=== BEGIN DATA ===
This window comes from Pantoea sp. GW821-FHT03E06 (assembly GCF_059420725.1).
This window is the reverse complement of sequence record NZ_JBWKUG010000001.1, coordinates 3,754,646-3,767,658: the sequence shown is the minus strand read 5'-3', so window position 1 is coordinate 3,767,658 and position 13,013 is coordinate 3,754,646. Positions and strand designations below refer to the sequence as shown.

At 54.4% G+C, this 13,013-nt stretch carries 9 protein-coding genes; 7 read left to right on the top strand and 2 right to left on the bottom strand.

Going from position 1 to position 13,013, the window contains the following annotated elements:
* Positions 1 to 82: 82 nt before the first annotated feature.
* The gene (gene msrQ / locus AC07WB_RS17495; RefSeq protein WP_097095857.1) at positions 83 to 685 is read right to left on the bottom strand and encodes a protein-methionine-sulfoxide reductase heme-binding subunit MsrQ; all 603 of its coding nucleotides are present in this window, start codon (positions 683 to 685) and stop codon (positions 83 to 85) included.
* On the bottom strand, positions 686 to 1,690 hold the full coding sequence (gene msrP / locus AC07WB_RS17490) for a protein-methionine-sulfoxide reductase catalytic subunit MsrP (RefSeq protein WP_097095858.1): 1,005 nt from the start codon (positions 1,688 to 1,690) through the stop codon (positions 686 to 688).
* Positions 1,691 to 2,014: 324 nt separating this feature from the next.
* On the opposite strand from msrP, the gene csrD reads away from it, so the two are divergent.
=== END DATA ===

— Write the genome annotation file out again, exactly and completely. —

This window comes from Pantoea sp. GW821-FHT03E06 (assembly GCF_059420725.1).
This window is the reverse complement of sequence record NZ_JBWKUG010000001.1, coordinates 3,754,646-3,767,658: the sequence shown is the minus strand read 5'-3', so window position 1 is coordinate 3,767,658 and position 13,013 is coordinate 3,754,646. Positions and strand designations below refer to the sequence as shown.

At 54.4% G+C, this 13,013-nt stretch carries 9 protein-coding genes; 7 read left to right on the top strand and 2 right to left on the bottom strand.

Going from position 1 to position 13,013, the window contains the following annotated elements:
* Positions 1 to 82: 82 nt before the first annotated feature.
* The gene (gene msrQ / locus AC07WB_RS17495; RefSeq protein WP_097095857.1) at positions 83 to 685 is read right to left on the bottom strand and encodes a protein-methionine-sulfoxide reductase heme-binding subunit MsrQ; all 603 of its coding nucleotides are present in this window, start codon (positions 683 to 685) and stop codon (positions 83 to 85) included.
* On the bottom strand, positions 686 to 1,690 hold the full coding sequence (gene msrP / locus AC07WB_RS17490) for a protein-methionine-sulfoxide reductase catalytic subunit MsrP (RefSeq protein WP_097095858.1): 1,005 nt from the start codon (positions 1,688 to 1,690) through the stop codon (positions 686 to 688).
* Positions 1,691 to 2,014: 324 nt separating this feature from the next.
* On the opposite strand from msrP, the gene csrD reads away from it, so the two are divergent.